Overcoming your work experience deficit is easier than you think
Young people have more resources than they think to overcome their lack of experience. Photograph: Richard Drury/Getty Images
Many young people entering the workforce today face a credibility paradox: To be successful, they need to be seen as credible before they have had the opportunity to build expertise from the ground up.
For the young and inexperienced, it’s essential to overcome this challenge. But how?
In a new initiative at Brandeis University’s Perlmutter Institute for Global Business Leadership, we’re studying this exact problem. Early findings suggest it may be less of a paradox than we suspect.
Young people have more resources than they think to overcome their experience deficit. And they can take direct actions to compensate for and build the expertise they lack.
Here are five common activities for young professionals hoping to jump-start their career:
1. Leverage your research skills
If you’ve recently graduated from university, you have a set of freshly-honed research skills that you can put to immediate use in a professional context. Find out what specific types of knowledge people in your industry crave and build your area of expertise around it.
2. Identify your specific contribution
Ask yourself some basic questions to identify your strengths and where you might be able to contribute value. Use your answers to generate strengths and resources.
Also consider your personal background. For instance, you may not have worked in the industry before, but chances are you possess useful insights simply because of your geographic or demographic background. Using this as a starting point can be an effective way to build initial credibility and positive regard.
3. Volunteer willingly
Don’t underestimate the power of grit, determination and the willingness to take on unenviable assignments. Opportunities abound to prove yourself. Take advantage of them to make a quick impression as a reliable and hard worker.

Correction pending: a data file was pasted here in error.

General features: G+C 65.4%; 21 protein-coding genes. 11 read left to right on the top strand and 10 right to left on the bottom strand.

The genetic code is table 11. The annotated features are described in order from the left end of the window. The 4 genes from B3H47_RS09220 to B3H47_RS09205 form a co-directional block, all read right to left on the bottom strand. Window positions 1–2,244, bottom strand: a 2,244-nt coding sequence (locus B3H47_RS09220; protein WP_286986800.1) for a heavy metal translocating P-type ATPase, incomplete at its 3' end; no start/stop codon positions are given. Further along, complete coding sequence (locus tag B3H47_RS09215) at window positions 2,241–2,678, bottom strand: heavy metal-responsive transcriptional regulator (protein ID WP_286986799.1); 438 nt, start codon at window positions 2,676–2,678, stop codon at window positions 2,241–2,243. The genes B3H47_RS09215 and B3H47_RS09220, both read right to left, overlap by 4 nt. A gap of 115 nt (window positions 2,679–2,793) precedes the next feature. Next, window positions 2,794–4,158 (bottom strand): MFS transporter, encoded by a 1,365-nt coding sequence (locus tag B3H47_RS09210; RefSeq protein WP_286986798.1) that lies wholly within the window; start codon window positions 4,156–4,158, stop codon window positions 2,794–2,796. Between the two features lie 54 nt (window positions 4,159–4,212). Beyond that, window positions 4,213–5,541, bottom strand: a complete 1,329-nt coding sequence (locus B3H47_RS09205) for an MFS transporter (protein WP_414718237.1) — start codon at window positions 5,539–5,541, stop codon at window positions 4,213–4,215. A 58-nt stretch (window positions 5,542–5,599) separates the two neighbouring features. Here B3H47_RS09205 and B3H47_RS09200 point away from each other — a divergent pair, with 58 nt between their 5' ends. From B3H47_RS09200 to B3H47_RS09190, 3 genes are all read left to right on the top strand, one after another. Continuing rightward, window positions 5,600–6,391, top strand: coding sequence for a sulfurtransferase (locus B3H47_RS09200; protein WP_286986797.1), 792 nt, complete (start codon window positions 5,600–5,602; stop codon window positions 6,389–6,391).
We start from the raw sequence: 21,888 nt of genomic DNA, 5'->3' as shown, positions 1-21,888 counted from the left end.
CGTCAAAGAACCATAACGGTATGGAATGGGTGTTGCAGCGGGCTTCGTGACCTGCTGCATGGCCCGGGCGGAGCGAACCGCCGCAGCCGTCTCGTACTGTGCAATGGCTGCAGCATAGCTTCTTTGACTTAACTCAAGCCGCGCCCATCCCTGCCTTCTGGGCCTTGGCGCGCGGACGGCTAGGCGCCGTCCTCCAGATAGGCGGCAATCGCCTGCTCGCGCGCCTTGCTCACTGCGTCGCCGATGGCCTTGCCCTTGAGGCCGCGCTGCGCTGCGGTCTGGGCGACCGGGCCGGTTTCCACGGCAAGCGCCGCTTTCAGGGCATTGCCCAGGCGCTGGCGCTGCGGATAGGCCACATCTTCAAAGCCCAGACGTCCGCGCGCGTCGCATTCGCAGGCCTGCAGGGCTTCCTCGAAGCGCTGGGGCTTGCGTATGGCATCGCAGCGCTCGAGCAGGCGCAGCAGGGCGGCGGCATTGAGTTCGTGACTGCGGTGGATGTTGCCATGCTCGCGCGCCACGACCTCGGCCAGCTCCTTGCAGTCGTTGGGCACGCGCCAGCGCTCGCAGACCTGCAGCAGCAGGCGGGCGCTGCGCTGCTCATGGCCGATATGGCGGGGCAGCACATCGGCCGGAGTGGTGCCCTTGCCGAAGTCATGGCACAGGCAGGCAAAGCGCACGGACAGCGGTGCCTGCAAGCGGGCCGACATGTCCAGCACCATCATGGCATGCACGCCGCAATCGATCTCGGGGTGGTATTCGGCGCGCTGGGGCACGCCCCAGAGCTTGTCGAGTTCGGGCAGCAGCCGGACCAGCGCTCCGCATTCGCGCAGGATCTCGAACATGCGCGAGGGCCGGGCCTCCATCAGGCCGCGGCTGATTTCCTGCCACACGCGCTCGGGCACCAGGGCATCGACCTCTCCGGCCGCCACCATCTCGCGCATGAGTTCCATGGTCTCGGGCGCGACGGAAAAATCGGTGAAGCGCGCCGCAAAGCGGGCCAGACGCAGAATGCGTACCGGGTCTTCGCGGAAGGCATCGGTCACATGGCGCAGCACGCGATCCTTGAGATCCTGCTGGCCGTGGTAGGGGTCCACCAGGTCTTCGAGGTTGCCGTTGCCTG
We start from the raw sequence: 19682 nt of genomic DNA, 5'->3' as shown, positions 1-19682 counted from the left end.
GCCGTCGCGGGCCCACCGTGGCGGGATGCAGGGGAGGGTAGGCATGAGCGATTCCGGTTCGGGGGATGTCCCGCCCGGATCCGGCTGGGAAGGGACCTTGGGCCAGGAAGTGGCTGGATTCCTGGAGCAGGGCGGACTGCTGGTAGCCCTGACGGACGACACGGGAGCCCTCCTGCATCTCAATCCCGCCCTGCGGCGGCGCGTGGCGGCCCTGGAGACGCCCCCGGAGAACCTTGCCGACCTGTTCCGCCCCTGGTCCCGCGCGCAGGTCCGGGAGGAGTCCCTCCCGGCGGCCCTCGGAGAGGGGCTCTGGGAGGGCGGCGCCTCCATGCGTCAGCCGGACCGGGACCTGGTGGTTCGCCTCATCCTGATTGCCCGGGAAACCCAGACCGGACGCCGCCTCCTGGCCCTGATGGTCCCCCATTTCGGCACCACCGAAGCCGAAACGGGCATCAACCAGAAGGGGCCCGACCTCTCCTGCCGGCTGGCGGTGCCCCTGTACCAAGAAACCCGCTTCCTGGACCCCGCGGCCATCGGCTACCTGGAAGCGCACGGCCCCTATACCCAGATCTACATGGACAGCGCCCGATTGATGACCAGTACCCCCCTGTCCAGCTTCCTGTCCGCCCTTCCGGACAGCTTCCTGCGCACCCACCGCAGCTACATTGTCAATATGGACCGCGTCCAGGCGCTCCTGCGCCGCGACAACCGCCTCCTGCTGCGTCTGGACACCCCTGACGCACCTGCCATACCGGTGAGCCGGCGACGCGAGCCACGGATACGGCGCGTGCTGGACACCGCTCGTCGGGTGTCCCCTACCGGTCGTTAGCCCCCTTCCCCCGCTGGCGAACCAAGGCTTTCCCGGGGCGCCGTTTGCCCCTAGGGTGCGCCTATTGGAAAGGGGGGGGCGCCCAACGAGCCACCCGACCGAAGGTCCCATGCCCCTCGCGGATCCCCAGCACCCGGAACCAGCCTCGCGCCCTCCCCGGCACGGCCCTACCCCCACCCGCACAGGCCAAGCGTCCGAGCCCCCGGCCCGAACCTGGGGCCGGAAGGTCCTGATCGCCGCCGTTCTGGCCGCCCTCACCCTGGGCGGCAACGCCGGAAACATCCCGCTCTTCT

4. Manage your workload and communicate proactively
You can immediately establish a reputation for reliability by managing your commitments and workload wisely. Know when you’re taking on too much, and say no judiciously.
Also, be proactive with your communication. If you anticipate any difficulty in meeting a deadline, discuss it with your superior as soon as possible, and ask for guidance when you need it. Don’t be afraid to ask questions and bring every single assignment to its conclusion.
5. Work to build a network of close relationships
Your goal over time will be to build a deep and varied network of trusted colleagues who will provide you with ongoing mentoring, advice and feedback as you progress at your job and in your career. Create a network of friends and colleagues. Invite co-workers to lunch.
Identify superiors you admire and get a feel for how to connect with them within the culture of the organisation. The key is to work hard at getting to know as many people as you can on a collegial or even more personal level.
– Copyright Harvard Business Review 2017
Andy Molinsky is a professor of organisational behaviour at the Brandeis International Business School. Jake Newfield works in business development at Cloudera.
Previously published in The Irish Times.
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